Scowcroft Center for Strategy and Security

  • Pavel Quoted in Business Insider on Appointment of John Bolton as New National Security Adviser

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  • McMaster Out. Bolton In.

    John R. Bolton, a former US ambassador to the United Nations known for his hawkish foreign policy views, will replace Lt. Gen. H.R. McMaster as US President Donald J. Trump’s new National Security Advisor.

    Trump made the personnel announcement in a tweet on the evening of March 22.

    The decision to replace McMaster comes nine days after Trump fired former Secretary of State Rex Tillerson—also in a tweet. He nominated central Intelligence Agency (CIA) Director Mike Pompeo to replace Tillerson.

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  • Nordenman Quoted in Defense News on Norway Potentially Agreeing to Additional US Marine Presence

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  • Trump in a China Shop

    Attention Walmart shoppers: Those cheap electronics and apparel with “Made in China” tags on them will soon cost more.

    US President Donald J. Trump on March 22 slapped $60 billion in tariffs on China, retaliating against its theft of technology and trade secrets.

    The tariffs come at a particularly delicate time as the Trump administration requires China’s support for dealing with the North Korean nuclear crisis.

    While most analysts agree with Trump’s assessment of the China problem, they also say that tariffs are unlikely to change Chinese business practices. The United States had a $375 billion trade deficit with China in 2017, nearly two-thirds of the total US global trade deficit. What would get China’s attention is reciprocity in terms of business practices.

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  • Atlantic Council’s Cyber Statecraft Initiative Sixth Annual Cyber 9/12 Student Challenge Concludes in Washington, DC

    On Saturday, March 17, the Atlantic Council’s sixth annual Cyber 9/12 Student Challenge in Washington, DC, concluded with the Air Force Cyber College’s “Team Fightin’ Electrons” winning first place.

    The Cyber 9/12 Student Challenge is a one-of-a-kind competition designed to provide students across academic disciplines with a deeper understanding of the policy challenges associated with cyber crisis and conflict. Part interactive learning experience and part competitive scenario exercise, it challenges teams to respond to a realistic, evolving cyberattack and analyze the threat it poses to national, international, and private sector interests. The 2018 competition was held on March 16-17 at American University’s School of International Service (SIS), and featured over 150 students from fifteen states across the United States. Student teams competed to offer their best national-security policy recommendations for combating evolving...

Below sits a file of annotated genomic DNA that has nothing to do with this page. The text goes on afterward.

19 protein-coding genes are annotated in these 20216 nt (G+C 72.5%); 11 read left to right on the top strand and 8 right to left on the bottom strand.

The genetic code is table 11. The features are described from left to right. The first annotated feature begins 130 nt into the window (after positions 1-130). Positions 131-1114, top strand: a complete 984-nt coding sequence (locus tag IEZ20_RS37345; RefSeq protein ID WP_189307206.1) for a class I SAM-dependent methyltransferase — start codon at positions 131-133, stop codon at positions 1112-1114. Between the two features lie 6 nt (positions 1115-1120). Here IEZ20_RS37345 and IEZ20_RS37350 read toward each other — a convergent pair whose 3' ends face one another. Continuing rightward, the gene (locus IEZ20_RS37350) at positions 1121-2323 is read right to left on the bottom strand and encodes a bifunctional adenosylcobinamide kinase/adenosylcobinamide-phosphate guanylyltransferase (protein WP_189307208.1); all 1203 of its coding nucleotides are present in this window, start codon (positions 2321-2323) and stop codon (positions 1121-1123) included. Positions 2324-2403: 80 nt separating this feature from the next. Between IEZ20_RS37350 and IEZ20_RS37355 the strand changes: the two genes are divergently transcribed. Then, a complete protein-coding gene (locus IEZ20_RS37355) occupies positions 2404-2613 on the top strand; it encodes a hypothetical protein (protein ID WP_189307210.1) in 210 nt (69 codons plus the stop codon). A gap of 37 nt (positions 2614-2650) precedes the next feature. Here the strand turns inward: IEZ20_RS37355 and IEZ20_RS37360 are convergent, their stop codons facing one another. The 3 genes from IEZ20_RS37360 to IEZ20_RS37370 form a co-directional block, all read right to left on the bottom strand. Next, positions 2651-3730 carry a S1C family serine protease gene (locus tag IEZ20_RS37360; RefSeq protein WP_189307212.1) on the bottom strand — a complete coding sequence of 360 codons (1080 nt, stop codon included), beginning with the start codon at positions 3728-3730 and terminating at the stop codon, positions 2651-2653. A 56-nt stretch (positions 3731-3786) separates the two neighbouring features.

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  • A Renewed Foresight in Middle Eastern Diplomacy: India’s Role at the Table

    Recent aviation agreements connecting Saudi Arabia, India, and Israel signal potential openness toward improving relations in light of growing geopolitical and security concerns.

    Israeli Prime Minister Benjamin Netanyahu announced on March 7 that Saudi Arabia granted permission to Air India to use Saudi airspace for direct flights from Delhi to Tel Aviv, affirming allegations leaked in Israeli press in February. Direct flights from Delhi to Tel Aviv over Saudi airspace will begin March 22. Thus far, Saudi officials have remained mum.

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  • The War in Yemen: No End in Sight

    US President Donald J. Trump and Saudi Crown Prince Mohamed bin Salman’s shared animosity toward Iran is apparently getting in the way of ending the war in Yemen that has claimed the lives of thousands of civilians and put millions more on the brink of starvation.

    While Yemen was very much on the agenda when Trump met the crown prince at the White House in Washington on March 20, there was scarce mention following their meeting of any productive effort to end the war in that country.

    “I just don’t see between these two men in charge that they’re going to be able to do the right thing [in Yemen,] which is to put diplomacy first,” said Nabeel Khoury, a nonresident senior fellow with the Atlantic Council’s Rafik Hariri Center for the Middle East.

    “Saudi Arabia and the United States, the two big powers that can actually make things happen in Yemen, are looking past Yemen,” he added.

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  • Charai in Gatestone Institute: What the Saudi Prince's Visit Really Means

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  • Seznec Quoted in TIME on Energy Reform in Saudi Arabia

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  • Saudi Arabia’s Vision 2030: Key Electric Power Decisions Ahead

    Bilateral and global energy issues are front and center as the Crown Prince of Saudi Arabia, Mohammed bin Salman, arrives in the United States. While the biggest focus might be on Saudi Arabia’s vital role as the world’s largest crude oil exporter and the impact that growing US oil production and market influence are having on Saudi leadership and OPEC, the energy implications of the crown prince’s Vision 2030 for the modernization and diversification of the Saudi economy and opportunities for US commercial involvement are also critical. 

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